For many motorsport fans, Ford and touring car racing are inseparably linked. If you ask them about the model series that are and were used, names like Escort, Lotus Cortina, Capri, Sierra, Mondeo, Focus and Fiesta come up. However, the fact that there was another model from the other side of the Atlantic on European soil, especially on race tracks in Great Britain, may surprise at least our younger readers. In fact, in 1963 the US-American team Holman & Moody organized the use of three Ford Galaxie 500 R-Code Lightweight in the British Saloon Car Championship. Looking at historic pictures of those races, one can’t help but get the impression that Ford were seriously considering to crack sparrows with a cannon. The big American sedans looked like an aircraft carrier compared to the field of Jaguar Mk IIs, Minis, Ford Lotus Cortinas and other European vehicles of the time. You can only wonder about the feelings of the assembled competition when the Galaxies first rolled into the paddock.
R-Code in the case of the Galaxie refers to the models that were presented at the halfway point of the 1963 modelyear. Under the huge bonnet sits a 427 ci (7 liter) V8 engine with twin carburettors and about 425 BHP. For sportly oriented customers, there was also the Lightweight version added to the range, but only around 210 of these were ever built. These cars, which weigh around 170 kilograms less compared to the normal Galaxie, were available exclusively in the color ‘Corinthian White’ with red vinyl interior. The weight advantage resulted from fiberglass parts for the hood, front fenders and trunk lid as well as aluminium for the bumpers, transmission housing and bell housing. In addition, Ford not only dispensed with the installation of noise and heat insulation, but also consistently left out various equipment details, the spare wheel and the tool set. However, the car was supplemented by a manual Borg-Warner four-speed gearbox, a heavy-duty suspension and shorter rear axle ratio.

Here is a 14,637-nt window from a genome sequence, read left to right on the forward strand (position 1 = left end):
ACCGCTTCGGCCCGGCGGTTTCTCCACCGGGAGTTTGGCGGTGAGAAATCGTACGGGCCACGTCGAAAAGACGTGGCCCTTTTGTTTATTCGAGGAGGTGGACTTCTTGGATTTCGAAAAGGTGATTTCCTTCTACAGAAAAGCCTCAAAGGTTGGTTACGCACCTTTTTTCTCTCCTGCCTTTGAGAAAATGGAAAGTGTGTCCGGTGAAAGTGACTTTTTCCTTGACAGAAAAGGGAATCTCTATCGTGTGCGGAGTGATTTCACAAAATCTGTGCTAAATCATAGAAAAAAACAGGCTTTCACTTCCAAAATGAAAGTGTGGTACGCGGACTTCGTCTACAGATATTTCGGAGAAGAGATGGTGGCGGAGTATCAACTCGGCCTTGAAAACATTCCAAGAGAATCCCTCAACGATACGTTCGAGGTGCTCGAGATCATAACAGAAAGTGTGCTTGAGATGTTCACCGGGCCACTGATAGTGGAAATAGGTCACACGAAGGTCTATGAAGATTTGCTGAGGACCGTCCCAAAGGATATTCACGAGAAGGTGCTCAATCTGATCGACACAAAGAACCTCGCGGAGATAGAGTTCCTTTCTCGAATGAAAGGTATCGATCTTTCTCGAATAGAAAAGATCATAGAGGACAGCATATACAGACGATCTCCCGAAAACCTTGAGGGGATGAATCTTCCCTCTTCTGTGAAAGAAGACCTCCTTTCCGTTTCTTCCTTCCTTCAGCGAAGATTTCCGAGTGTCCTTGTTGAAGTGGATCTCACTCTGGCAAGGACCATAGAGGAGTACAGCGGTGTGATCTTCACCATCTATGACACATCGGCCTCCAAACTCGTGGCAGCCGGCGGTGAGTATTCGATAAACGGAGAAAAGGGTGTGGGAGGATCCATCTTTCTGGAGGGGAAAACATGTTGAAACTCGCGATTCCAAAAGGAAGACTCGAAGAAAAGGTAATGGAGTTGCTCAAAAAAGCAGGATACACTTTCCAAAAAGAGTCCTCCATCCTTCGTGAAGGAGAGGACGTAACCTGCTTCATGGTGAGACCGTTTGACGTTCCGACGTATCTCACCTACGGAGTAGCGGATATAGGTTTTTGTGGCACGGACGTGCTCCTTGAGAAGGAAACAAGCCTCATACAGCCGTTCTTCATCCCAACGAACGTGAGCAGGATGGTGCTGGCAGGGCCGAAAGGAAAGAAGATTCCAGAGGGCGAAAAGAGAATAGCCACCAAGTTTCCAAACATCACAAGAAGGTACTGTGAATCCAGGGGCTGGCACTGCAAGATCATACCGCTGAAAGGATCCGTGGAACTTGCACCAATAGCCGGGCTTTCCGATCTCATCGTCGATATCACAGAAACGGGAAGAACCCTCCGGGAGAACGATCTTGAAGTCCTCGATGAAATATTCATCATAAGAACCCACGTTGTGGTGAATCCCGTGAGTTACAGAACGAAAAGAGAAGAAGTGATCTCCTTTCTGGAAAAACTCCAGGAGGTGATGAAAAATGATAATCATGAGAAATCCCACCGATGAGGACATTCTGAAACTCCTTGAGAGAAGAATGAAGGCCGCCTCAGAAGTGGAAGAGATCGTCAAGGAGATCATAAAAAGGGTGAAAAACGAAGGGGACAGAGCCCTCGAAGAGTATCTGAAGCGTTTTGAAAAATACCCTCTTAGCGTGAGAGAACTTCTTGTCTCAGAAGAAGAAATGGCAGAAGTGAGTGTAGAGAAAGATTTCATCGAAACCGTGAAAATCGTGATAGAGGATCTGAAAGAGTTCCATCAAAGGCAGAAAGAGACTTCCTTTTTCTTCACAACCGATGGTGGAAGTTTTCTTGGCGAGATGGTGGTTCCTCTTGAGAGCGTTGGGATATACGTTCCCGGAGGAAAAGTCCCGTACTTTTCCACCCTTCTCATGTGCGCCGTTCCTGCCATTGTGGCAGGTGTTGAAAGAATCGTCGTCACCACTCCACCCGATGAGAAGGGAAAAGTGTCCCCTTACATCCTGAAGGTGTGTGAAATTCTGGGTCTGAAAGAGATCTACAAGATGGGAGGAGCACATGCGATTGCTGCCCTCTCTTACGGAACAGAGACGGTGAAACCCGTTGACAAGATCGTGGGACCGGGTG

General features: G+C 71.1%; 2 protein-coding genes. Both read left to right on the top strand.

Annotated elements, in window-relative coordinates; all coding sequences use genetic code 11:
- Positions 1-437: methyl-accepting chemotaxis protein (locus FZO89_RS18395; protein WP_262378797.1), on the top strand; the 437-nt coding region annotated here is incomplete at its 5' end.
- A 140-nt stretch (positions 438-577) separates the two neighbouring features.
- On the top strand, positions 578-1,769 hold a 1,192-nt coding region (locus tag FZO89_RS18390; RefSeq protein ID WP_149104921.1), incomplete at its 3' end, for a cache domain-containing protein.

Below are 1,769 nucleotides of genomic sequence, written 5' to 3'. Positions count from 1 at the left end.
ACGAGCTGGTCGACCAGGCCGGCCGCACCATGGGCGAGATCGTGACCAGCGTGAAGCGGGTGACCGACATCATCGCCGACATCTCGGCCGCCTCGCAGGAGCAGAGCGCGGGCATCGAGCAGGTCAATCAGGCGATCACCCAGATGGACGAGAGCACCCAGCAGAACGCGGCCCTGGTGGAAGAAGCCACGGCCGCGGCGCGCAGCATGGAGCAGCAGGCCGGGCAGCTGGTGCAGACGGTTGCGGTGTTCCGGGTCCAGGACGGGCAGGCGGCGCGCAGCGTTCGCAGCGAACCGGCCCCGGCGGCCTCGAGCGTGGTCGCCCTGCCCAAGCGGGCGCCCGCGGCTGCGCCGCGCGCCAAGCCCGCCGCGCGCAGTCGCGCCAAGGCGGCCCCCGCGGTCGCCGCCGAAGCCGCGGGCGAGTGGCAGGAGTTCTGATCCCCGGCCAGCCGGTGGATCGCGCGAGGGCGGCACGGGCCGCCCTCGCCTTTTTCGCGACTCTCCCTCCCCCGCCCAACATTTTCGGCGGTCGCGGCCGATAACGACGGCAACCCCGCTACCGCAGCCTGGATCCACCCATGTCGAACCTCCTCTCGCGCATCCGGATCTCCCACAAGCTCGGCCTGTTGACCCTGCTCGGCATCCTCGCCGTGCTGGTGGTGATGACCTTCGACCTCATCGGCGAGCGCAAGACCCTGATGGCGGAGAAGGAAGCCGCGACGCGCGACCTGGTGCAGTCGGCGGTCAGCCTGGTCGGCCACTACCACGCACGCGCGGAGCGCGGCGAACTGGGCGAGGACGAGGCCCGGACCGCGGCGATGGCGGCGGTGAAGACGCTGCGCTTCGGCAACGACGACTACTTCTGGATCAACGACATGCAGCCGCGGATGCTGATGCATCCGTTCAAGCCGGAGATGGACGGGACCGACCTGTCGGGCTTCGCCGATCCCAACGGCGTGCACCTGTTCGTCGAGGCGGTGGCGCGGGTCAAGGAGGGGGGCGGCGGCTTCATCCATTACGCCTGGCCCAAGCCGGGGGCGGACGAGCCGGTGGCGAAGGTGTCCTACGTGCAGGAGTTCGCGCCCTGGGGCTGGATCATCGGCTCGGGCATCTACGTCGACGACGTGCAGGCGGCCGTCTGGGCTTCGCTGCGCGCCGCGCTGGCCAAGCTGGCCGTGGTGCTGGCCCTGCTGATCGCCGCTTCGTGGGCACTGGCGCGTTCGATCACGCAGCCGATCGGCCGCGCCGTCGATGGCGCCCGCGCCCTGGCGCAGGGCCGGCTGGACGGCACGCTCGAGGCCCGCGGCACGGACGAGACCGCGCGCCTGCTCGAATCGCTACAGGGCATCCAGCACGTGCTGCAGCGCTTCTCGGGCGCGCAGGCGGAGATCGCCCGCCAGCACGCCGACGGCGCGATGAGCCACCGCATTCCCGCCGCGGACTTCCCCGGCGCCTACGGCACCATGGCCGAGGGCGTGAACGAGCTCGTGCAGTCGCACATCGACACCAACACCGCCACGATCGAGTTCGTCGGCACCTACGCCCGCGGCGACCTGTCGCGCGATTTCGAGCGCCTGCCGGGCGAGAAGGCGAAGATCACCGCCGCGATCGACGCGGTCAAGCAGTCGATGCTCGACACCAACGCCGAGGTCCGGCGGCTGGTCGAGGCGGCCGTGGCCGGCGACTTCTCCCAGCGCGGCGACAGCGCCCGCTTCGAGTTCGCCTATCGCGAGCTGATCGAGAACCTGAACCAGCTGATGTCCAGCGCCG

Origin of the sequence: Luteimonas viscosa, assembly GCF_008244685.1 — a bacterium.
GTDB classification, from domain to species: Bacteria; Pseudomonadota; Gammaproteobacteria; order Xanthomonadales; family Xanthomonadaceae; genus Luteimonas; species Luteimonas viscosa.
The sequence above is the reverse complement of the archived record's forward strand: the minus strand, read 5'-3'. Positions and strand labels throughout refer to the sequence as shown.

Based on the Galaxie 500 R-Code Lightweight, Holman & Moody created a number of racing cars, whereby the welds of the bodyshells were strengthened, new pick up points installed and a full-size rollcage was fitted to the interior. In addition, the output of the V8 engine was increased to around 500 BHP and the still relatively heavy saloon was given a firmer sports suspension. For the British Saloon Car Championship, exactly three examples of this Nascar battleship were built and immediately sent across the Atlantic. There the team of John Wilment had been entrusted with the operations. Jeff Uren, the team manager at that time, immediately contacted the British racing driver Jack Sears, who had already won the British Saloon Car Championship in 1958 and who later also added class victories in Le Mans and Daytona to his career. However, he became better known worldwide for driving a Shelby Cobra for testing purposes shortly before the 1964 24 Hours of Le Mans at the newly opened British M1 motorway at a speed of around 180 mph.